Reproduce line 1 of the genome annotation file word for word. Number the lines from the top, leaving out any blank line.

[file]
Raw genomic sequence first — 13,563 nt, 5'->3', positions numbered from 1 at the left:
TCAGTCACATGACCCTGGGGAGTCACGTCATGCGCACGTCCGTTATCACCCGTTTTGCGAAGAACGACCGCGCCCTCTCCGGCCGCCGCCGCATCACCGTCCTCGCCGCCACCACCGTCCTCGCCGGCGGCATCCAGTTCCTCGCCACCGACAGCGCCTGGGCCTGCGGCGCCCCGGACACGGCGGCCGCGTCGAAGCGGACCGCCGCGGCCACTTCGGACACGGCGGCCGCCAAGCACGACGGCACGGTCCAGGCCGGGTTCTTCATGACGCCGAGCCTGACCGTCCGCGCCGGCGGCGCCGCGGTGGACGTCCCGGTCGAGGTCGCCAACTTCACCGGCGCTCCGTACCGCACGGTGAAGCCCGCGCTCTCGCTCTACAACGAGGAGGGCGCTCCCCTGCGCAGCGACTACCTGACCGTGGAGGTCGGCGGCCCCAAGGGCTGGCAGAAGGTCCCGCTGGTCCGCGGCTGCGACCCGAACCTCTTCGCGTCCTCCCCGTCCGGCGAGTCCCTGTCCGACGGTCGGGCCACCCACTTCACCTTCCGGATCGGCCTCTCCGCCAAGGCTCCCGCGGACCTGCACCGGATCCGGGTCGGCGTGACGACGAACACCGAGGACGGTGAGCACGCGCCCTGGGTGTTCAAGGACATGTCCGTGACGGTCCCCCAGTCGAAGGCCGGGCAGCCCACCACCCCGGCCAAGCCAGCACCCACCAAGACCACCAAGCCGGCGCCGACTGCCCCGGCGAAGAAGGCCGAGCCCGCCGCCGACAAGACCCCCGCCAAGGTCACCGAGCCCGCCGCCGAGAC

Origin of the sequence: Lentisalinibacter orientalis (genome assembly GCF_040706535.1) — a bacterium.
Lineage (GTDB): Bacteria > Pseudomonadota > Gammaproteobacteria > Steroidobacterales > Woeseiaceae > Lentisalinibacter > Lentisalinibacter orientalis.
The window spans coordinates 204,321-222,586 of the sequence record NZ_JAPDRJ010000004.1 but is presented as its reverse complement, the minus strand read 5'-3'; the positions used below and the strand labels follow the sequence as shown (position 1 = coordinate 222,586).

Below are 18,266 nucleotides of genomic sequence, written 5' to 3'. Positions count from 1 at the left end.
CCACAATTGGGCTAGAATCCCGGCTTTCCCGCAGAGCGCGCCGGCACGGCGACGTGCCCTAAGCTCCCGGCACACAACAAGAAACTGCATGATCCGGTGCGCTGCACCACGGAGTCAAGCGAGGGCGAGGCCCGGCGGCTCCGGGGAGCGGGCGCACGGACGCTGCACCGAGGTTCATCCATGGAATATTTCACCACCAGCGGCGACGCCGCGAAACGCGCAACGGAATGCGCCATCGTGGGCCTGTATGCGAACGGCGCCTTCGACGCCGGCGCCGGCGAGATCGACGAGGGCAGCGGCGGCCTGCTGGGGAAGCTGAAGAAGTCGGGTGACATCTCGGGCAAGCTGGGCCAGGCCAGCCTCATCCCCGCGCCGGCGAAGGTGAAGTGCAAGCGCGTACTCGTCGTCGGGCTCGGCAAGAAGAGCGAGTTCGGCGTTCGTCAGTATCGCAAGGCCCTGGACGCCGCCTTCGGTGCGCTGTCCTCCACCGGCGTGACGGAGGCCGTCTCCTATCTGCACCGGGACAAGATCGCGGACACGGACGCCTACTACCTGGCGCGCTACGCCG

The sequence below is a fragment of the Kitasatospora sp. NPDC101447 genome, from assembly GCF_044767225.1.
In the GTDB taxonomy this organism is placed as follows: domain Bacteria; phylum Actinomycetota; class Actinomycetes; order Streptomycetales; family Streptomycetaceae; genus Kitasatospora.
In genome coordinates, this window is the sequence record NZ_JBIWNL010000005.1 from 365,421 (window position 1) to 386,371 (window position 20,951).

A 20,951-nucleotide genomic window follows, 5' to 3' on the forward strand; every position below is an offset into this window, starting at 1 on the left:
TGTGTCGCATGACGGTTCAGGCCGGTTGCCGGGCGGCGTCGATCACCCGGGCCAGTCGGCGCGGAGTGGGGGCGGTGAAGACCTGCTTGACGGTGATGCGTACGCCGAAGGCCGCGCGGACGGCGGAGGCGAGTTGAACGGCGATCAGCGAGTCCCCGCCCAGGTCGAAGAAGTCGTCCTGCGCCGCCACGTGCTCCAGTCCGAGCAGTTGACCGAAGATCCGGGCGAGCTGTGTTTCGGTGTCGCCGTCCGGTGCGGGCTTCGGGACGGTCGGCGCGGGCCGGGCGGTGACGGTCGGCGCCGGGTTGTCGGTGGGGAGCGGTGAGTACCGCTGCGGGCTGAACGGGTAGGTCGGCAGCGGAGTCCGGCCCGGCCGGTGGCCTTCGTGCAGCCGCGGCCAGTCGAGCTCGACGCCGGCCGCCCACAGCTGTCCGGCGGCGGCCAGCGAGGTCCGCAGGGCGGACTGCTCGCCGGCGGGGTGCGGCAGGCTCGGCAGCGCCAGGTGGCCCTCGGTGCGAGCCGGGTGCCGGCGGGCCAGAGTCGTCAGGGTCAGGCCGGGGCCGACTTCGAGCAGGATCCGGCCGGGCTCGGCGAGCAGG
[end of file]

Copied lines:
Raw genomic sequence first — 13,563 nt, 5'->3', positions numbered from 1 at the left: